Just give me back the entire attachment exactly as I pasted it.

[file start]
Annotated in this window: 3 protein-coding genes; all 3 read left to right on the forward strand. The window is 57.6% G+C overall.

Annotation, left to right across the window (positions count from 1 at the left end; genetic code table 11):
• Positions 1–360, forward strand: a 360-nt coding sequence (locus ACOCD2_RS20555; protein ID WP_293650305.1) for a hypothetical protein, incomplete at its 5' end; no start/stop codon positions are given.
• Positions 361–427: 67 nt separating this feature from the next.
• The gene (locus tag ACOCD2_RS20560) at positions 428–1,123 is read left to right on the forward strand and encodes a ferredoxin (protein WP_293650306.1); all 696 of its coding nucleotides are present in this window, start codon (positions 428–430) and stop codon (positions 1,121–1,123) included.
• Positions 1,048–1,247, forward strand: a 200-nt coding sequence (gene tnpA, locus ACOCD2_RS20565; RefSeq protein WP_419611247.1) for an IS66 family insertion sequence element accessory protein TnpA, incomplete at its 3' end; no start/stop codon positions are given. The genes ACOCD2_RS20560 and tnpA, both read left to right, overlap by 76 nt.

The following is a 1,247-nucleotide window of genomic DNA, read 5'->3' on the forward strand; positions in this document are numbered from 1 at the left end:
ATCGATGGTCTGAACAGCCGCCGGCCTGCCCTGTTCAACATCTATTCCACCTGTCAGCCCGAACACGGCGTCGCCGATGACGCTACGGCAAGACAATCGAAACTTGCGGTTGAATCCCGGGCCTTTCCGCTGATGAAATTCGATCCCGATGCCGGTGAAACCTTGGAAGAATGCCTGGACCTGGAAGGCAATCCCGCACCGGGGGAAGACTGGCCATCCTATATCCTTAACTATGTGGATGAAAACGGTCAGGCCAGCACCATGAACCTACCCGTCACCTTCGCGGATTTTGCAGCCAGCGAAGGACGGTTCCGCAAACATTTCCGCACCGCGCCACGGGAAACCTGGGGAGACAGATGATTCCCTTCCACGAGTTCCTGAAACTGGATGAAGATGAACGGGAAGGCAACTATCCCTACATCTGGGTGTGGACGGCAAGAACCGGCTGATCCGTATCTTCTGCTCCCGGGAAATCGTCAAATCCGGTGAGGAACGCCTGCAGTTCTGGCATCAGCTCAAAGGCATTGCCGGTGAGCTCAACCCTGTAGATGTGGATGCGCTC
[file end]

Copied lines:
Annotated in this window: 3 protein-coding genes; all 3 read left to right on the forward strand. The window is 57.6% G+C overall.

Annotation, left to right across the window (positions count from 1 at the left end; genetic code table 11):
• Positions 1–360, forward strand: a 360-nt coding sequence (locus ACOCD2_RS20555; protein ID WP_293650305.1) for a hypothetical protein, incomplete at its 5' end; no start/stop codon positions are given.
• Positions 361–427: 67 nt separating this feature from the next.
• The gene (locus tag ACOCD2_RS20560) at positions 428–1,123 is read left to right on the forward strand and encodes a ferredoxin (protein WP_293650306.1); all 696 of its coding nucleotides are present in this window, start codon (positions 428–430) and stop codon (positions 1,121–1,123) included.
• Positions 1,048–1,247, forward strand: a 200-nt coding sequence (gene tnpA, locus ACOCD2_RS20565; RefSeq protein WP_419611247.1) for an IS66 family insertion sequence element accessory protein TnpA, incomplete at its 3' end; no start/stop codon positions are given. The genes ACOCD2_RS20560 and tnpA, both read left to right, overlap by 76 nt.

The following is a 1,247-nucleotide window of genomic DNA, read 5'->3' on the forward strand; positions in this document are numbered from 1 at the left end:
ATCGATGGTCTGAACAGCCGCCGGCCTGCCCTGTTCAACATCTATTCCACCTGTCAGCCCGAACACGGCGTCGCCGATGACGCTACGGCAAGACAATCGAAACTTGCGGTTGAATCCCGGGCCTTTCCGCTGATGAAATTCGATCCCGATGCCGGTGAAACCTTGGAAGAATGCCTGGACCTGGAAGGCAATCCCGCACCGGGGGAAGACTGGCCATCCTATATCCTTAACTATGTGGATGAAAACGGTCAGGCCAGCACCATGAACCTACCCGTCACCTTCGCGGATTTTGCAGCCAGCGAAGGACGGTTCCGCAAACATTTCCGCACCGCGCCACGGGAAACCTGGGGAGACAGATGATTCCCTTCCACGAGTTCCTGAAACTGGATGAAGATGAACGGGAAGGCAACTATCCCTACATCTGGGTGTGGACGGCAAGAACCGGCTGATCCGTATCTTCTGCTCCCGGGAAATCGTCAAATCCGGTGAGGAACGCCTGCAGTTCTGGCATCAGCTCAAAGGCATTGCCGGTGAGCTCAACCCTGTAGATGTGGATGCGCTC